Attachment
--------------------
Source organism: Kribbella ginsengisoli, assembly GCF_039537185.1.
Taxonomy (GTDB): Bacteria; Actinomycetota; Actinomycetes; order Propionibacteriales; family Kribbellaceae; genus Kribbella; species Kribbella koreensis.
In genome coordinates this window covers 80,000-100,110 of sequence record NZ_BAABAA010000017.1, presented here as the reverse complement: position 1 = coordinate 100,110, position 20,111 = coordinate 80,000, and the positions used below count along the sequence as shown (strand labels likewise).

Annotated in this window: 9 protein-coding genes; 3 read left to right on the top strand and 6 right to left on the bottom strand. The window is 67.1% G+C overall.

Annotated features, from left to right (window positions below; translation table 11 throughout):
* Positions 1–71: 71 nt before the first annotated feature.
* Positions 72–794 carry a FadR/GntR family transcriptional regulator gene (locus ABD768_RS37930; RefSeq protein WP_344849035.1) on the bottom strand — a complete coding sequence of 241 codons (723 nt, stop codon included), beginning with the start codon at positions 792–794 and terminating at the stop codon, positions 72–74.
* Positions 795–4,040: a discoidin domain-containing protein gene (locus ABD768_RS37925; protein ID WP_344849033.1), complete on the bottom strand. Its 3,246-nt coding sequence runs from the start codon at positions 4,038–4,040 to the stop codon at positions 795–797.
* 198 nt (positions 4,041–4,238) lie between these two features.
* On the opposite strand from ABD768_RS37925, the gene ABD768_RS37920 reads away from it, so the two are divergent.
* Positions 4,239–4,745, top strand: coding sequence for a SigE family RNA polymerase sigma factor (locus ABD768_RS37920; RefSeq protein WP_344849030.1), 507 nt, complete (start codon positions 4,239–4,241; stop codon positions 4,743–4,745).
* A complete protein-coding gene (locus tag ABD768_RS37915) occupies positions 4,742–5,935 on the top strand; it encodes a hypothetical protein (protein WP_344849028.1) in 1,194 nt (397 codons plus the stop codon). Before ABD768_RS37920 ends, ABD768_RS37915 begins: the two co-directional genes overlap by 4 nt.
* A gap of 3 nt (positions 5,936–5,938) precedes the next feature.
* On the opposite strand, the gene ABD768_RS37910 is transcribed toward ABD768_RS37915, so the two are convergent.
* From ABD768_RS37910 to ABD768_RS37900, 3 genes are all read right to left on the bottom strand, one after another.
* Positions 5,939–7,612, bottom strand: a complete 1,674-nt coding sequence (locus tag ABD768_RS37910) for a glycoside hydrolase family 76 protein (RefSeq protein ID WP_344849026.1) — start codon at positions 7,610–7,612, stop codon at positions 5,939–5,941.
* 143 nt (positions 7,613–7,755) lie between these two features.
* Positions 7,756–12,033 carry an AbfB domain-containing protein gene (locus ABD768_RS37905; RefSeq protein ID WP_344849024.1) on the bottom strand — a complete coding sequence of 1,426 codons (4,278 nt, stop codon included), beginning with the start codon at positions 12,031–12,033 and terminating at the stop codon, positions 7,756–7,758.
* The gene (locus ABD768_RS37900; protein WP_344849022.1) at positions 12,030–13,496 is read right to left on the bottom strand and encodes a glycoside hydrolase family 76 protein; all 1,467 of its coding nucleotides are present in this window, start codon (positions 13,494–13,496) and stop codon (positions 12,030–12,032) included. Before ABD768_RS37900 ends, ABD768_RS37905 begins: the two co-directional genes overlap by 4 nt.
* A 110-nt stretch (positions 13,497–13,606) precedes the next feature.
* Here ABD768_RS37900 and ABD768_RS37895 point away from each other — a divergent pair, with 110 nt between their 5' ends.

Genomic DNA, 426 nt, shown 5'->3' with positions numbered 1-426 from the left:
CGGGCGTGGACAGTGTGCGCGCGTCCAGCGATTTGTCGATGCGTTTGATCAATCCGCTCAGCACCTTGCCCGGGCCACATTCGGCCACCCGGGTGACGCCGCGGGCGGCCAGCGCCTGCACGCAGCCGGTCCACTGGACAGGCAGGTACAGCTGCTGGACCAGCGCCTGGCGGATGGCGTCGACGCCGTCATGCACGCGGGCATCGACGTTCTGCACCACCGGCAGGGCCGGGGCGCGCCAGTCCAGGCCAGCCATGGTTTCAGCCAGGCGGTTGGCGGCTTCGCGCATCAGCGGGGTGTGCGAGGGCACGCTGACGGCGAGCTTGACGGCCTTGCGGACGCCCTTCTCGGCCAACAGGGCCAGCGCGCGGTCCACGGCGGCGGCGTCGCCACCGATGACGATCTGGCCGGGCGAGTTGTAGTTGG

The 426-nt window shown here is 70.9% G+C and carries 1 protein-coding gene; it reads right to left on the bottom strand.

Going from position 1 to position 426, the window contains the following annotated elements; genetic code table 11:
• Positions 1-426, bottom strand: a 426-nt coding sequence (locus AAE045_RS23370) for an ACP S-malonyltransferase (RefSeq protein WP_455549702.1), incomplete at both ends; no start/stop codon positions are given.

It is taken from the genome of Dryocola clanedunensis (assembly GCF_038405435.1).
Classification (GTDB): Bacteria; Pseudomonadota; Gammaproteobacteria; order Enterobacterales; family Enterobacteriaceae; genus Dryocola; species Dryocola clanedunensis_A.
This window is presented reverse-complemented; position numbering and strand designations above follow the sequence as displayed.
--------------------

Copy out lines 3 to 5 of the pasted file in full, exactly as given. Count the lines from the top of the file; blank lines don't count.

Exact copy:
In genome coordinates this window covers 80,000-100,110 of sequence record NZ_BAABAA010000017.1, presented here as the reverse complement: position 1 = coordinate 100,110, position 20,111 = coordinate 80,000, and the positions used below count along the sequence as shown (strand labels likewise).

Annotated in this window: 9 protein-coding genes; 3 read left to right on the top strand and 6 right to left on the bottom strand. The window is 67.1% G+C overall.

Annotated features, from left to right (window positions below; translation table 11 throughout):